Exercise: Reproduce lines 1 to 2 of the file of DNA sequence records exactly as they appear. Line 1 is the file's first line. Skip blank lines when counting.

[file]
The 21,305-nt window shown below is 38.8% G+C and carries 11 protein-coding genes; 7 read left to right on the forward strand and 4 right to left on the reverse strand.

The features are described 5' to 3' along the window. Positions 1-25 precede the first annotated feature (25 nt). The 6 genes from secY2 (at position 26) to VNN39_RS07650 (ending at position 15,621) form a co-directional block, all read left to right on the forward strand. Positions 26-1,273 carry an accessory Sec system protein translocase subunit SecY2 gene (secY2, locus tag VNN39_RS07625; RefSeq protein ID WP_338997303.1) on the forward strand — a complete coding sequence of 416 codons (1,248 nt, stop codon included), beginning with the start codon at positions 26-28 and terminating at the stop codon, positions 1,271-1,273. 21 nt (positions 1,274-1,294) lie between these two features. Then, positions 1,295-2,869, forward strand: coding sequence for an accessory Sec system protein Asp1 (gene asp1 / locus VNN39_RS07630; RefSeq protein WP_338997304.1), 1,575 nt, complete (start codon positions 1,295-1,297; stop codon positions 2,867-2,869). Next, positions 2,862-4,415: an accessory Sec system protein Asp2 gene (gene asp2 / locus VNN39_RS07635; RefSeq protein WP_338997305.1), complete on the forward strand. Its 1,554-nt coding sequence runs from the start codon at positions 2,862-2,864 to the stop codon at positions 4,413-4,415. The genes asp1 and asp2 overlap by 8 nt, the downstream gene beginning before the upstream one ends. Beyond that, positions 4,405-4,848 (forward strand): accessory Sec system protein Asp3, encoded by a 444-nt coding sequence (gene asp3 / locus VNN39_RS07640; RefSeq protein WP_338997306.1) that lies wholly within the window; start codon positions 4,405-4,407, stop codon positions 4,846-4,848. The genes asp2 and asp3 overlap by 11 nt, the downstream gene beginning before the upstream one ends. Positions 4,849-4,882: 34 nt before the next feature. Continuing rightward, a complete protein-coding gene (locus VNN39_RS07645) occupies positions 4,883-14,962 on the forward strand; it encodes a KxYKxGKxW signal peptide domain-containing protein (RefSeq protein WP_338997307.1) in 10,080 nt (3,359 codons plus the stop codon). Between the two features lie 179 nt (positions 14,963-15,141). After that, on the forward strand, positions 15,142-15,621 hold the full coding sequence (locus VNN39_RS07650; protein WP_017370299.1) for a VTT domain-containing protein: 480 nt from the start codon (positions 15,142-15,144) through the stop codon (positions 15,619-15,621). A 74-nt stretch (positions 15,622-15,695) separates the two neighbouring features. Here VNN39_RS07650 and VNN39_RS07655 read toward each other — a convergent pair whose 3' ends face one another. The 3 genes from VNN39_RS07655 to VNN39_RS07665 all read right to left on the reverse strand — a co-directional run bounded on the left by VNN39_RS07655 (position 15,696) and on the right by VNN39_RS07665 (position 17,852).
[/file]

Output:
The 21,305-nt window shown below is 38.8% G+C and carries 11 protein-coding genes; 7 read left to right on the forward strand and 4 right to left on the reverse strand.

The features are described 5' to 3' along the window. Positions 1-25 precede the first annotated feature (25 nt). The 6 genes from secY2 (at position 26) to VNN39_RS07650 (ending at position 15,621) form a co-directional block, all read left to right on the forward strand. Positions 26-1,273 carry an accessory Sec system protein translocase subunit SecY2 gene (secY2, locus tag VNN39_RS07625; RefSeq protein ID WP_338997303.1) on the forward strand — a complete coding sequence of 416 codons (1,248 nt, stop codon included), beginning with the start codon at positions 26-28 and terminating at the stop codon, positions 1,271-1,273. 21 nt (positions 1,274-1,294) lie between these two features. Then, positions 1,295-2,869, forward strand: coding sequence for an accessory Sec system protein Asp1 (gene asp1 / locus VNN39_RS07630; RefSeq protein WP_338997304.1), 1,575 nt, complete (start codon positions 1,295-1,297; stop codon positions 2,867-2,869). Next, positions 2,862-4,415: an accessory Sec system protein Asp2 gene (gene asp2 / locus VNN39_RS07635; RefSeq protein WP_338997305.1), complete on the forward strand. Its 1,554-nt coding sequence runs from the start codon at positions 2,862-2,864 to the stop codon at positions 4,413-4,415. The genes asp1 and asp2 overlap by 8 nt, the downstream gene beginning before the upstream one ends. Beyond that, positions 4,405-4,848 (forward strand): accessory Sec system protein Asp3, encoded by a 444-nt coding sequence (gene asp3 / locus VNN39_RS07640; RefSeq protein WP_338997306.1) that lies wholly within the window; start codon positions 4,405-4,407, stop codon positions 4,846-4,848. The genes asp2 and asp3 overlap by 11 nt, the downstream gene beginning before the upstream one ends. Positions 4,849-4,882: 34 nt before the next feature. Continuing rightward, a complete protein-coding gene (locus VNN39_RS07645) occupies positions 4,883-14,962 on the forward strand; it encodes a KxYKxGKxW signal peptide domain-containing protein (RefSeq protein WP_338997307.1) in 10,080 nt (3,359 codons plus the stop codon). Between the two features lie 179 nt (positions 14,963-15,141). After that, on the forward strand, positions 15,142-15,621 hold the full coding sequence (locus VNN39_RS07650; protein WP_017370299.1) for a VTT domain-containing protein: 480 nt from the start codon (positions 15,142-15,144) through the stop codon (positions 15,619-15,621). A 74-nt stretch (positions 15,622-15,695) separates the two neighbouring features. Here VNN39_RS07650 and VNN39_RS07655 read toward each other — a convergent pair whose 3' ends face one another. The 3 genes from VNN39_RS07655 to VNN39_RS07665 all read right to left on the reverse strand — a co-directional run bounded on the left by VNN39_RS07655 (position 15,696) and on the right by VNN39_RS07665 (position 17,852).